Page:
What causes diphtheria?
Diphtheria is caused by a bacterium, Corynebacterium diphtheriae. The actual disease is caused when the bacteria release a toxin, or poison, into the person’s body.
How does diphtheria spread?
How long does it take to show signs of diphtheria after being exposed?
What are the symptoms of diphtheria?
How serious is diphtheria?
What are possible complications from diphtheria?
How do I know if someone has diphtheria?
Is there a treatment for diphtheria?
How long is a person with diphtheria contagious?
People providing care for an individual with diphtheria should take standard contact precautions, and make sure they have been adequately immunized against diphtheria.
Is there a vaccine to prevent diphtheria?
How common is diphtheria in the
Can you get diphtheria more than once?
When did diphtheria vaccine become available?
The first inactivated toxin, or toxoid, against diphtheria was developed around 1921, but it was not widely used until the 1930s. In the 1940s, diphtheria toxoid was combined with pertussis vaccine and tetanus toxoid to make the combination DTP vaccine. In 1991, DTaP vaccine was licensed in the
In 2005, two new tetanus toxoid-diphtheria-acellular pertussis (Tdap) vaccines were licensed. These vaccines are the first pertussis-containing vaccines that can be given to persons older than 7 years. Diphtheria is not available as a single vaccine.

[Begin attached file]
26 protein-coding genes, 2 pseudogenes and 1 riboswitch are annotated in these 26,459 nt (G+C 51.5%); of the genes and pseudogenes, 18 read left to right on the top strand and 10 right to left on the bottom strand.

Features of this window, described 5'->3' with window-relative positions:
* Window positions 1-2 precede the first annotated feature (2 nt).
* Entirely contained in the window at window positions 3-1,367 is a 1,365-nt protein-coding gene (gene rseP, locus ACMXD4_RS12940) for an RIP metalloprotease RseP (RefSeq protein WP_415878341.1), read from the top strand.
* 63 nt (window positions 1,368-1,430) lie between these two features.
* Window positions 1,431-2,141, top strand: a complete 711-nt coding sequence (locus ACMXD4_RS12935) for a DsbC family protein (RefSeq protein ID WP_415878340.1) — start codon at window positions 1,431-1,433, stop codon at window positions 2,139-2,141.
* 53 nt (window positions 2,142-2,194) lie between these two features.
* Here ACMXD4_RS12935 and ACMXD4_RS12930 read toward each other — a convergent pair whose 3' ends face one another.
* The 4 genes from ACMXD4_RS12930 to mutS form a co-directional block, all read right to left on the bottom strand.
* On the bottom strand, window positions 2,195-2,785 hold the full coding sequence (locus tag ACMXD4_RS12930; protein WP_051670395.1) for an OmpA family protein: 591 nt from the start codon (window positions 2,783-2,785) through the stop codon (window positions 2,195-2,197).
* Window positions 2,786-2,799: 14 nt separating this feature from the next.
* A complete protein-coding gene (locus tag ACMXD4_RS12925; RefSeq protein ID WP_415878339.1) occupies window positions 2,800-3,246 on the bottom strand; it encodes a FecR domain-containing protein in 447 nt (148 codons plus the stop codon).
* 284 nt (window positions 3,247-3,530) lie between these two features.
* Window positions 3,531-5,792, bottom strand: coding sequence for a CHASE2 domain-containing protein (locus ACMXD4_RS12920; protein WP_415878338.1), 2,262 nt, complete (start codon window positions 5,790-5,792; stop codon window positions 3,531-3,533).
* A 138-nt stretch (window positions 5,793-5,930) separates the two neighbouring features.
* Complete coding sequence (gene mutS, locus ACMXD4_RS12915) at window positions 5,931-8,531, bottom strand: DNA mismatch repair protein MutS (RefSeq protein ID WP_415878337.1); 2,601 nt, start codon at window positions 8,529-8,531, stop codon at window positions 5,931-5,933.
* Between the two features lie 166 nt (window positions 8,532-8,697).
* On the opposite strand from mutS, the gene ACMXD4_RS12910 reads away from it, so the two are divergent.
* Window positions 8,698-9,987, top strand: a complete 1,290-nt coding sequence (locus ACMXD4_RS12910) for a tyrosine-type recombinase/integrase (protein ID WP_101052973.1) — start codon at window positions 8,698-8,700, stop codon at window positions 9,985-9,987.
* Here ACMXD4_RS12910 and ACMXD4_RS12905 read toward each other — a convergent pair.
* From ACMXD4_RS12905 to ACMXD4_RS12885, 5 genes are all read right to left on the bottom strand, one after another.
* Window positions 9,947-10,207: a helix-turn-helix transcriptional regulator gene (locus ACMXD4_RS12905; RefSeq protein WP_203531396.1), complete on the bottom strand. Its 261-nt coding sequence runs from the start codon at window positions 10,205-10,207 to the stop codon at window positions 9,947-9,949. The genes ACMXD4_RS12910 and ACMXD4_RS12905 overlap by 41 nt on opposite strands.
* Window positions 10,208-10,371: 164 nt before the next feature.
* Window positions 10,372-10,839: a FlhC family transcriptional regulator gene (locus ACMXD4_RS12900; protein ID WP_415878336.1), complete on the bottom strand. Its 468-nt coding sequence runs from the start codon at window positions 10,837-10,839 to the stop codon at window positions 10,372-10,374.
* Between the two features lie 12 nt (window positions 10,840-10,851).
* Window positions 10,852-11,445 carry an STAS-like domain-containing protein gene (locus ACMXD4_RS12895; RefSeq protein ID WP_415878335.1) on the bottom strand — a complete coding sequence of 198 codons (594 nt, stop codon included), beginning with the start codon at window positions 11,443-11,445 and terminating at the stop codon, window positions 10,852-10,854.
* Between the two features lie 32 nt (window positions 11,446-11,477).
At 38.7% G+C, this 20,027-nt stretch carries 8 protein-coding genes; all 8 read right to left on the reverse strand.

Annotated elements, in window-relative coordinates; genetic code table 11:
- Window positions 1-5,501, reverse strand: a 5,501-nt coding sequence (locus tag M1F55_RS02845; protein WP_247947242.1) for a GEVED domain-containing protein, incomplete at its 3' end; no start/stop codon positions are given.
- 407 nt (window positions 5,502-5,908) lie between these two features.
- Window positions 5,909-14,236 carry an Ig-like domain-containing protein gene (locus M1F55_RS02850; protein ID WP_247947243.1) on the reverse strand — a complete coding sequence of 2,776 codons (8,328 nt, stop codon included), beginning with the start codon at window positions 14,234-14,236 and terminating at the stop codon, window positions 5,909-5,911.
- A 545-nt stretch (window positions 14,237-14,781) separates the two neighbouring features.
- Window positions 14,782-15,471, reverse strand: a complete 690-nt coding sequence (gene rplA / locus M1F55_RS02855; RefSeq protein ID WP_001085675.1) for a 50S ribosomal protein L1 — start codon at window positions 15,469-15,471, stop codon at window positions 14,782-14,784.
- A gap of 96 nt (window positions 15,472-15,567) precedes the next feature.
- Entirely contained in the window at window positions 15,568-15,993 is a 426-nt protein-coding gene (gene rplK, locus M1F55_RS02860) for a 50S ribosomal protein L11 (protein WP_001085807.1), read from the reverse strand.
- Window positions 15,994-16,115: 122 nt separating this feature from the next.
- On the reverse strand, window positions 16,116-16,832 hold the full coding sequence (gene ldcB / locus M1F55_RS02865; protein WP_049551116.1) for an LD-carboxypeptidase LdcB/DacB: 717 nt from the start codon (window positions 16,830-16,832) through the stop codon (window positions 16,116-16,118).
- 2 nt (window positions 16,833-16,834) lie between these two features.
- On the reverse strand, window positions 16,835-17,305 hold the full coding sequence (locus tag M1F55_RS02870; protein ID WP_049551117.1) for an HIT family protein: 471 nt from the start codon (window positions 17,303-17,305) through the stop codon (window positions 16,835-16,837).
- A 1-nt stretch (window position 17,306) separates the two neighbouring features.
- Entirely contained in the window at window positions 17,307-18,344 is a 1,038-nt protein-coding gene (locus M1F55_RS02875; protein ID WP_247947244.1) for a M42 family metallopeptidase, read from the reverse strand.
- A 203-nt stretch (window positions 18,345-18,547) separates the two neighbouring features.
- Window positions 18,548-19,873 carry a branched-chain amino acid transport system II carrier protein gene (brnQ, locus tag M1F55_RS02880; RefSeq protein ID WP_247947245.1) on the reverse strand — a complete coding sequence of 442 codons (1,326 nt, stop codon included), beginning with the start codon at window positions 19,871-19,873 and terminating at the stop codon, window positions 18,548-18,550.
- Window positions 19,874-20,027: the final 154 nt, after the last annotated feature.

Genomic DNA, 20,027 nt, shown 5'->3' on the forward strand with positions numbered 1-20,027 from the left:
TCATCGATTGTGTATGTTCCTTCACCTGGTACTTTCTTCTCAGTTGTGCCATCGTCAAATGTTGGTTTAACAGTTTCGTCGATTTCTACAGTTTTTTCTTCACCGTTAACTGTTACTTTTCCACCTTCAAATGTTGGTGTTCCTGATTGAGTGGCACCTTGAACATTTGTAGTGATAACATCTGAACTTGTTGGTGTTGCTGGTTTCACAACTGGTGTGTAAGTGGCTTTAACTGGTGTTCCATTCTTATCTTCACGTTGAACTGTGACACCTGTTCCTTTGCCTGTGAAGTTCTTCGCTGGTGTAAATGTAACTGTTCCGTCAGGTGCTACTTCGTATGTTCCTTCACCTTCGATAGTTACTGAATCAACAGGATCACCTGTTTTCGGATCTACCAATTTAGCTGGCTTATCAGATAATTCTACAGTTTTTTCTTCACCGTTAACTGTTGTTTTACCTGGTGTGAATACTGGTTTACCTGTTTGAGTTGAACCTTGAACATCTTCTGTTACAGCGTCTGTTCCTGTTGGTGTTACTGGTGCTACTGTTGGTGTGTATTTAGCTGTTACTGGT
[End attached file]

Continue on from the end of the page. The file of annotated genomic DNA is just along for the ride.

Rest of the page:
What kind of vaccine is it?
The diphtheria vaccine is an inactivated toxin called a toxoid. It is made by growing the bacteria in a liquid medium and purifying and inactivating the toxin.
What’s the difference between all the vaccines containing diphtheria toxoid?
Children younger than age seven years receive DTaP (diphtheria/tetanus/acellular pertussis). If they cannot receive the pertussis component of the combined vaccine, they can receive DT (diphtheria/tetanus). DTaP also can be given as part of two different combination vaccines; one includes DTaP, polio, and hepatitis B vaccines, and one contains DTaP and Hib vaccines. Children seven and older and adults receive a different vaccine - either Td or Tdap.
How is this vaccine given?
The diphtheria vaccine is given as a shot in the muscle.
Who should get this vaccine?
Infants should receive DTaP vaccine (or DT if they cannot receive the pertussis component) as part of their routine immunization. Adults should be given a routine booster dose of Td every 10 years. Adults without documentation of ever receiving the basic series of tetanus and diphtheria toxoids should first receive a primary series of three doses, properly spaced. A single dose of Tdap is recommended for persons age 11 years and older in place of one of the Td doses, preferably the first one.
How many doses of DTaP vaccine are required?
The usual schedule for infants is a series of four doses given at two, four, six, and 15-18 months of age. A fifth shot, or booster dose, is recommended at 4-6 years of age, unless the fourth dose was given late (after the fourth birthday). Because immunity to diphtheria wanes with time, individuals should receive a booster dose of Td (adult tetanus and diphtheria) every ten years. The new Tdap vaccine can be substituted for one booster dose of adult Td.